ARABI, Louisiana—The water is breaking gently around the hull of the crew boat Miss Emerson, as if she were puttering across a muddy lake. Instead she is tied at the dock of Port Ship Service, straining at her bowline as a supercharged Mississippi River rushes beneath. On the bank of a levee just over the parish line from New Orleans’ Lower Ninth Ward, Capt. Charles Crawford is preparing to take control of the Valle Azzurra, a big ship coming down the river in a hurry. The Miss Emerson is a transport boat. She will pull alongside the Malta-flagged tanker, and Crawford will board the larger vessel as the ships run momentarily together. He will climb a ladder that hangs over the ship’s port side, whose paint is scraped from a recent trip through the Panama Canal. His assignment: steer the Valle Azzurra safely to Pilottown, where the river meets the sea.
“Where’s mine?” Crawford asks Timmy Lopez, the drawling, tattooed dispatcher, his eyes as blue as the river is brown.
“Coming up on Perry Street,” responds Lopez with a glance at a monitor, as if we were waiting for an Uber instead of a 200-foot ship carrying 10,000 gallons of God knows what around the bend at Algiers Point.
Crawford is a member of the Crescent River Port Pilots Association, a group of elite mariners who steer tankers, freighters, and cruise ships down the 106 treacherous miles between New Orleans and the Bird’s Foot, the Mississippi River’s branching delta. It is specialized terrain, the pilots say, and even an experienced captain would struggle with its eccentricities. Crawford has the demeanor of a Hollywood airplane pilot—tanned, pleasantly lined face, a full head of gray hair. He has been doing this job for 40 years, and this one will be his last. “I always said, ‘I think I’ve got another high river season,’ but this year I said, ‘No, no more,’ ” he says, passing me the association calendar, which he helps photograph and design. “I’ve been doing this a long time, and I’ve seen a lot of high rivers, but I’ve never seen a river this high, this long.”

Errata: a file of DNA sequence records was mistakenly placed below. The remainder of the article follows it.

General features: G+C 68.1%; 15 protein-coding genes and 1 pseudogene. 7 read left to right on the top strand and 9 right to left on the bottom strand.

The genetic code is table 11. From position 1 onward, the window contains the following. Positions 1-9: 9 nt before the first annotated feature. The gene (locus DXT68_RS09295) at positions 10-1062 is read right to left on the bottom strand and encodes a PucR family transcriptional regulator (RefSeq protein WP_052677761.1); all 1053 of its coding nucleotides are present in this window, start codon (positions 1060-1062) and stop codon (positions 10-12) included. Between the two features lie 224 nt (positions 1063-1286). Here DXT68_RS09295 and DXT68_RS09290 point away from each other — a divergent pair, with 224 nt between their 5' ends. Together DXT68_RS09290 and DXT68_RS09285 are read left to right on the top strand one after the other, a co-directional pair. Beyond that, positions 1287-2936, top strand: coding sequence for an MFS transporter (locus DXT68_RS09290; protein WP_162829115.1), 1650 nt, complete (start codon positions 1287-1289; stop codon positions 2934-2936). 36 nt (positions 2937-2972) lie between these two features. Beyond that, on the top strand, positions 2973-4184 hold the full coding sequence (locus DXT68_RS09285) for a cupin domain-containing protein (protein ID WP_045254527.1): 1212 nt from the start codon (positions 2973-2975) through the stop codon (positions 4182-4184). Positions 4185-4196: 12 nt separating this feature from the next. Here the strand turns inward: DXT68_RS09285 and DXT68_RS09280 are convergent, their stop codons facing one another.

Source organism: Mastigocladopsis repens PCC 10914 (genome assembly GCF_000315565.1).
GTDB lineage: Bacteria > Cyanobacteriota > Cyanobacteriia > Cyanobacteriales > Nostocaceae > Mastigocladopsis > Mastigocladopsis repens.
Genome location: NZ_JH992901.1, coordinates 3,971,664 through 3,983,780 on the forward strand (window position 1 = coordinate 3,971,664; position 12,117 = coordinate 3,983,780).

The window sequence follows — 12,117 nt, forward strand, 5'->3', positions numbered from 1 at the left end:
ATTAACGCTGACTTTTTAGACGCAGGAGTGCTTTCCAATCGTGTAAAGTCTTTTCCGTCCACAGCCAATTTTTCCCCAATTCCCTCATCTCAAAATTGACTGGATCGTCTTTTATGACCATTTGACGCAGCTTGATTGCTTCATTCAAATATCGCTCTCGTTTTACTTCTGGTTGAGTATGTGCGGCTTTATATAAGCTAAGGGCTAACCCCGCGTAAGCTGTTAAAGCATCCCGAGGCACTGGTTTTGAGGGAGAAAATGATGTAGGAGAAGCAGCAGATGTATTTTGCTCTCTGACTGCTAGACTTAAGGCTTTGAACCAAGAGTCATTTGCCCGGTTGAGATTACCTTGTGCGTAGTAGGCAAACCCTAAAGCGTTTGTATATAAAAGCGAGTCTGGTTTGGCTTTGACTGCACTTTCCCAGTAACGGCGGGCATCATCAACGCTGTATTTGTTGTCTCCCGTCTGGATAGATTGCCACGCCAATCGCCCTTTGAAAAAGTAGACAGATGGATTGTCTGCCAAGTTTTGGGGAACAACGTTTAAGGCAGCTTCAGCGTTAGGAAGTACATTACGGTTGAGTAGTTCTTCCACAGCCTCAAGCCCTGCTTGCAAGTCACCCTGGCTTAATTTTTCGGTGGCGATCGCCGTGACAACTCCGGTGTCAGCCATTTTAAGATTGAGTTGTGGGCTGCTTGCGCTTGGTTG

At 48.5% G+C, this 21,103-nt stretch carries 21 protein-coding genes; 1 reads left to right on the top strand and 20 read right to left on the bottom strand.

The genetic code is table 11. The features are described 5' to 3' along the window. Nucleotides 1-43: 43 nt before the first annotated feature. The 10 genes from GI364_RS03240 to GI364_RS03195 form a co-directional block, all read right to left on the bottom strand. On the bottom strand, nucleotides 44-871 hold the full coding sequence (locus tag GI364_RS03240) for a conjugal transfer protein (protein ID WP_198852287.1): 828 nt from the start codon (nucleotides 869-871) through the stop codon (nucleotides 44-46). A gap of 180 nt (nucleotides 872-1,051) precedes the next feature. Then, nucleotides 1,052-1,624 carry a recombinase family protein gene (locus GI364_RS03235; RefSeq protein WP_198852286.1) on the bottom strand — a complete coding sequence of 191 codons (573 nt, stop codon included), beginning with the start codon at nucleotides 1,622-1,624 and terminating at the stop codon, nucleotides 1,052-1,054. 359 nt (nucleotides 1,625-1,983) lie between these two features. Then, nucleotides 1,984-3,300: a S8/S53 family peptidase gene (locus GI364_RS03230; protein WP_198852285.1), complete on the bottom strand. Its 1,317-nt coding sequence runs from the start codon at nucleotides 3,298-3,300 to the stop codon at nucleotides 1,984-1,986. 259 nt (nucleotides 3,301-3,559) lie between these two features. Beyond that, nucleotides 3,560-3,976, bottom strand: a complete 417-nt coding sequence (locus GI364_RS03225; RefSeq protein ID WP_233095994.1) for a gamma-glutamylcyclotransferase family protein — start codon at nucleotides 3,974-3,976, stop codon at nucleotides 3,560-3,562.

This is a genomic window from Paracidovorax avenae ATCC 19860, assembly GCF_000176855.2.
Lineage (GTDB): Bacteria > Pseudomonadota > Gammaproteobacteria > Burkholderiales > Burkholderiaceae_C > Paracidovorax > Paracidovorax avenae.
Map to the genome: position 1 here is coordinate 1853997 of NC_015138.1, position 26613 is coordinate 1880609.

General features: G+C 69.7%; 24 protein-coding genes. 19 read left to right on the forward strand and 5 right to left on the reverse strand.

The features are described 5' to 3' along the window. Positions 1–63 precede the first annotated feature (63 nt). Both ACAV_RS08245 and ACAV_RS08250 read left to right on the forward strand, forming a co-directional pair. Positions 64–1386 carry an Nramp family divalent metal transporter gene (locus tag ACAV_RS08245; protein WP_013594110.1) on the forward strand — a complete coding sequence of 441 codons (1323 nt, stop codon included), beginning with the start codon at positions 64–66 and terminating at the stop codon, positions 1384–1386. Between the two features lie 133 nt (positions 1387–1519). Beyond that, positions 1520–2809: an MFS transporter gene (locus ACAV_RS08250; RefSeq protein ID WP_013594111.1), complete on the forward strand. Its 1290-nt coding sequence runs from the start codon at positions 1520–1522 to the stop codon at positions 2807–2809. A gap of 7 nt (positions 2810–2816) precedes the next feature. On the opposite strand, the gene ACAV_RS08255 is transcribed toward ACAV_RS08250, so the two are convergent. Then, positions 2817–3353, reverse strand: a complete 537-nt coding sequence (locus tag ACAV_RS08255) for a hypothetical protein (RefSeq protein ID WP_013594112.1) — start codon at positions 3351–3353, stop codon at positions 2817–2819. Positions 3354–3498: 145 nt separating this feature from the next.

No one has. The Friday that Crawford sat waiting to board the Valle Azzurra was Day 225 of high water in New Orleans, tying the longest stretch in recorded history, set in 1973. The next day—Saturday, June 8—the record broke, and there is no end in sight.